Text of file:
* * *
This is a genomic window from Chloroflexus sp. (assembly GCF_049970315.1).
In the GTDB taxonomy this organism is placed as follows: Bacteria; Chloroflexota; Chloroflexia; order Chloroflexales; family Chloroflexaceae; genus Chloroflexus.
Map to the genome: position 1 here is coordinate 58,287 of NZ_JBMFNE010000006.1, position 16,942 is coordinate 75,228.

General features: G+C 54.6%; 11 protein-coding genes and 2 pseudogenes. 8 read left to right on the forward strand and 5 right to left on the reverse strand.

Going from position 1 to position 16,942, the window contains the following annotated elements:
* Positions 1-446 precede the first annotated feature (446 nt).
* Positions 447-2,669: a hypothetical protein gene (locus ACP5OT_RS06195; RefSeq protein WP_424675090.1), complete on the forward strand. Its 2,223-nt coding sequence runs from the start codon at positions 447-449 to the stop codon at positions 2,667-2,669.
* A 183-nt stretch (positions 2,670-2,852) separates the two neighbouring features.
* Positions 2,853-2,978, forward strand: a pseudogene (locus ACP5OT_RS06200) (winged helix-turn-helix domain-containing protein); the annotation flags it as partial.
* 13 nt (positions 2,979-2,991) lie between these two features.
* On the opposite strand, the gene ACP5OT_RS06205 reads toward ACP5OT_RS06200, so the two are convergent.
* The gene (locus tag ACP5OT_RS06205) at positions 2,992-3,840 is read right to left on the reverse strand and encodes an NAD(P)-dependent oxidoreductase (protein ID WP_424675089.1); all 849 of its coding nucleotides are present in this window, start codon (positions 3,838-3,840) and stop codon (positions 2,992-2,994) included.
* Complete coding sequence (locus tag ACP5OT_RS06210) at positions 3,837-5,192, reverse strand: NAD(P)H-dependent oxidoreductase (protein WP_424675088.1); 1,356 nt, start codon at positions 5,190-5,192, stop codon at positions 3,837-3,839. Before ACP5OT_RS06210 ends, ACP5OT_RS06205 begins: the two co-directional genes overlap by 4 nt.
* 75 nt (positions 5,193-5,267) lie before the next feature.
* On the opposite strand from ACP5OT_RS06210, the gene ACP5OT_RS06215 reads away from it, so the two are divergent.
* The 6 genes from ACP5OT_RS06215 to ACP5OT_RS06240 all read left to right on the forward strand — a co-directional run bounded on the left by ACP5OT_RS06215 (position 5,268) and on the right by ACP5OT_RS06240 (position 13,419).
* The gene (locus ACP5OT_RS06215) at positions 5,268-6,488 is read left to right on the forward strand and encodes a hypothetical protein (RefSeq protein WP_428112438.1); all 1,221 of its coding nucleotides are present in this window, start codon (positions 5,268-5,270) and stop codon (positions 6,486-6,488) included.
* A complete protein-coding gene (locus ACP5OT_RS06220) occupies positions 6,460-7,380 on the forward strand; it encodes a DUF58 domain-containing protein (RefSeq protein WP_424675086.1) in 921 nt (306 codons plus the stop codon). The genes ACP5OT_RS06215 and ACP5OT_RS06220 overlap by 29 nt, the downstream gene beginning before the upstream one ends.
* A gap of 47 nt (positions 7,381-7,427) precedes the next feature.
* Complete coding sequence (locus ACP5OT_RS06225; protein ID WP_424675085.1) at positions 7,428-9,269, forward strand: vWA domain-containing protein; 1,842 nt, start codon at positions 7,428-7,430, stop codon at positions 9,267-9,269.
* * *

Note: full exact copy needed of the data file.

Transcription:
This is a genomic window from Chloroflexus sp. (assembly GCF_049970315.1).
In the GTDB taxonomy this organism is placed as follows: Bacteria; Chloroflexota; Chloroflexia; order Chloroflexales; family Chloroflexaceae; genus Chloroflexus.
Map to the genome: position 1 here is coordinate 58,287 of NZ_JBMFNE010000006.1, position 16,942 is coordinate 75,228.

General features: G+C 54.6%; 11 protein-coding genes and 2 pseudogenes. 8 read left to right on the forward strand and 5 right to left on the reverse strand.

Going from position 1 to position 16,942, the window contains the following annotated elements:
* Positions 1-446 precede the first annotated feature (446 nt).
* Positions 447-2,669: a hypothetical protein gene (locus ACP5OT_RS06195; RefSeq protein WP_424675090.1), complete on the forward strand. Its 2,223-nt coding sequence runs from the start codon at positions 447-449 to the stop codon at positions 2,667-2,669.
* A 183-nt stretch (positions 2,670-2,852) separates the two neighbouring features.
* Positions 2,853-2,978, forward strand: a pseudogene (locus ACP5OT_RS06200) (winged helix-turn-helix domain-containing protein); the annotation flags it as partial.
* 13 nt (positions 2,979-2,991) lie between these two features.
* On the opposite strand, the gene ACP5OT_RS06205 reads toward ACP5OT_RS06200, so the two are convergent.
* The gene (locus tag ACP5OT_RS06205) at positions 2,992-3,840 is read right to left on the reverse strand and encodes an NAD(P)-dependent oxidoreductase (protein ID WP_424675089.1); all 849 of its coding nucleotides are present in this window, start codon (positions 3,838-3,840) and stop codon (positions 2,992-2,994) included.
* Complete coding sequence (locus tag ACP5OT_RS06210) at positions 3,837-5,192, reverse strand: NAD(P)H-dependent oxidoreductase (protein WP_424675088.1); 1,356 nt, start codon at positions 5,190-5,192, stop codon at positions 3,837-3,839. Before ACP5OT_RS06210 ends, ACP5OT_RS06205 begins: the two co-directional genes overlap by 4 nt.
* 75 nt (positions 5,193-5,267) lie before the next feature.
* On the opposite strand from ACP5OT_RS06210, the gene ACP5OT_RS06215 reads away from it, so the two are divergent.
* The 6 genes from ACP5OT_RS06215 to ACP5OT_RS06240 all read left to right on the forward strand — a co-directional run bounded on the left by ACP5OT_RS06215 (position 5,268) and on the right by ACP5OT_RS06240 (position 13,419).
* The gene (locus ACP5OT_RS06215) at positions 5,268-6,488 is read left to right on the forward strand and encodes a hypothetical protein (RefSeq protein WP_428112438.1); all 1,221 of its coding nucleotides are present in this window, start codon (positions 5,268-5,270) and stop codon (positions 6,486-6,488) included.
* A complete protein-coding gene (locus ACP5OT_RS06220) occupies positions 6,460-7,380 on the forward strand; it encodes a DUF58 domain-containing protein (RefSeq protein WP_424675086.1) in 921 nt (306 codons plus the stop codon). The genes ACP5OT_RS06215 and ACP5OT_RS06220 overlap by 29 nt, the downstream gene beginning before the upstream one ends.
* A gap of 47 nt (positions 7,381-7,427) precedes the next feature.
* Complete coding sequence (locus ACP5OT_RS06225; protein ID WP_424675085.1) at positions 7,428-9,269, forward strand: vWA domain-containing protein; 1,842 nt, start codon at positions 7,428-7,430, stop codon at positions 9,267-9,269.